Insurers are on the right track, PwC survey finds

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Nompumelelo Magwaza

The insurance industry remains on the right path despite challenges, according to PwC’s latest insurance industry survey, released yesterday.

The challenges stem from slow economic growth and regulatory changes in the industry’s operating environment.

Local investment markets experienced mixed fortunes last year, with the JSE all share index closing 18 percent higher than at the end of 2012. This was on top of the 23 percent growth experienced in 2012.

The survey analysed the results of major long-term and short-term insurers for the year to December last year.

“The outlook for the insurance industry remains stable, despite the continued market uncertainty experienced during the course of the year, and a host of regulatory and reporting changes,” Tom Winterboer, the PwC leader of financial services for Africa, said.

The survey identifies common trends, issues and challenges shaping the industry.

Winterboer said insurance companies were working on the compulsory solvency, assessment and management (SAM) quantitative impact study submissions, which are due by the end of next month.

Insurers were also planning for the light SAM parallel run that would begin in the second half of the year, among other new programmes.

The report found long-term insurers recorded combined group earnings under international financial reporting standards (IFRS) of R24.4 billion, which was an increase of 29 percent on 2012’s results.

As a result of strong market performance, insurers benefited from higher average assets under management during 2013. Sanlam and Old Mutual reported IFRS earnings growth of more than 40 percent.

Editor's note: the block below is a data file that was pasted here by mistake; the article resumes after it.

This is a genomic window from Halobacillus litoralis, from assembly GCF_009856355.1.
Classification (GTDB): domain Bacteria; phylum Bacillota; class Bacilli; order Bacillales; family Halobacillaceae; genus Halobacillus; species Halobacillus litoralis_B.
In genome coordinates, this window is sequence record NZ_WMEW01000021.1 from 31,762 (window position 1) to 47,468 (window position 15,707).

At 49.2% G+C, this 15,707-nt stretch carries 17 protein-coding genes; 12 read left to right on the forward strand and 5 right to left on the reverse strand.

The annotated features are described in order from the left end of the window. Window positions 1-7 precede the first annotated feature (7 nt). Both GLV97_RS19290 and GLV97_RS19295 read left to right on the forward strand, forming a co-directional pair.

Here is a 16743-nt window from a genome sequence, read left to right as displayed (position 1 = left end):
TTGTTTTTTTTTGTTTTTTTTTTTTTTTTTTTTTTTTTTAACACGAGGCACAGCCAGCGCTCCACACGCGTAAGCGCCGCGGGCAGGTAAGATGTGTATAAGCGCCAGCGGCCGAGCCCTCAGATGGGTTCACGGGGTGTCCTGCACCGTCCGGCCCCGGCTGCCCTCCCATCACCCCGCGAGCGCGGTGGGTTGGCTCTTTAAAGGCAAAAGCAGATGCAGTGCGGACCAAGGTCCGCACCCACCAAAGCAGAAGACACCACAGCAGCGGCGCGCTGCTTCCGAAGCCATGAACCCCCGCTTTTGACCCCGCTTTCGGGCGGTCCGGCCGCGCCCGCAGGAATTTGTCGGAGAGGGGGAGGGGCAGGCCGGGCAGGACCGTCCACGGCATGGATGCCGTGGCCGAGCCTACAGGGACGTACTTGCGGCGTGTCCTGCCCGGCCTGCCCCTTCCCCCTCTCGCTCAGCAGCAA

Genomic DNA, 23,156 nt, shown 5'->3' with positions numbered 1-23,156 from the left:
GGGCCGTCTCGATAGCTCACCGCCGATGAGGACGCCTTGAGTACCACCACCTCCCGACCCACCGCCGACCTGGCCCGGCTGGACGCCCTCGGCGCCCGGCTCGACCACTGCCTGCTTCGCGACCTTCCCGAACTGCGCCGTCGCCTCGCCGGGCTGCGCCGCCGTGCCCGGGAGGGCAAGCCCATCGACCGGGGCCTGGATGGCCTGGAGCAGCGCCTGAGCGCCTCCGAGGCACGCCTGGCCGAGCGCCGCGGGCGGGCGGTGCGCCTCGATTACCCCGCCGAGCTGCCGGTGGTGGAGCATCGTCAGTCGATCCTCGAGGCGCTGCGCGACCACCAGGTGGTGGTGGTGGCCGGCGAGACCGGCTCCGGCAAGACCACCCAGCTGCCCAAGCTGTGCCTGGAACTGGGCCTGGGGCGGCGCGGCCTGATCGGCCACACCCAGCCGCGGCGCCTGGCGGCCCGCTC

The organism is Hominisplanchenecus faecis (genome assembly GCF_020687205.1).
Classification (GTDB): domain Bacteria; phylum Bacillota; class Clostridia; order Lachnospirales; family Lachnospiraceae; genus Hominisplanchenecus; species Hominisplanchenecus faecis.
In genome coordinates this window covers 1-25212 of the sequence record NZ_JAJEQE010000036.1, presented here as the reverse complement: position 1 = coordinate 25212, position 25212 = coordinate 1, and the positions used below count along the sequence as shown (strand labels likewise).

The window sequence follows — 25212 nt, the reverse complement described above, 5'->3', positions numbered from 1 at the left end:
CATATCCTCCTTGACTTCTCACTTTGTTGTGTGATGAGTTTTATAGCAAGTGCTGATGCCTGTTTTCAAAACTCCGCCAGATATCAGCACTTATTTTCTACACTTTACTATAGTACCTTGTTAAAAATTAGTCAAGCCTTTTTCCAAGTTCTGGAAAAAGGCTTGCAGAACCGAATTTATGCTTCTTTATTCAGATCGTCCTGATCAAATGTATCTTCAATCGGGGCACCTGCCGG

Combined group embedded value earnings were strong in 2013 at R39.2bn.

Victor Muguto, the long-term insurance leader for Africa at PwC, said: “This result reflects the strong operating performances by their South African operations in 2013, as well as the benefit of strong equity markets.”

He added that insurers had to deal with volatility in interest rates and the currencies of emerging markets.

“Over the years they have significantly strengthened their capability to manage exposures to market risk within predetermined ranges.”

Short-term insurers experienced another tough underwriting year in 2013.

Dewald van den Berg, the PwC director in financial services practice, said all insurers had experienced a further worsening in claims ratios.

The industry’s overall claims ratio increased for the third year running to 68 percent, up from 62 percent in 2011 and 66 percent in 2012.

He said: “Their loss ratio increased by between 1 percentage point and 4 percentage points for a combined 1.8 percentage point [rise] due to adverse weather conditions.”

The report noted that on the demand side, consumers would continue to feel pressure on disposable income.

“Increasing interest rates, energy costs and the introduction of urban tolls in Gauteng add to these pressures,” the survey said.

The survey reflects the financial results of the top five players in the long-term insurance sector: Discovery Holdings, Liberty Holdings, MMI Holdings, Old Mutual and Sanlam.

The short-term insurers considered were Absa Insurance Company, Outsurance Holdings, Santam, Mutual & Federal and Zurich Insurance Company South Africa.


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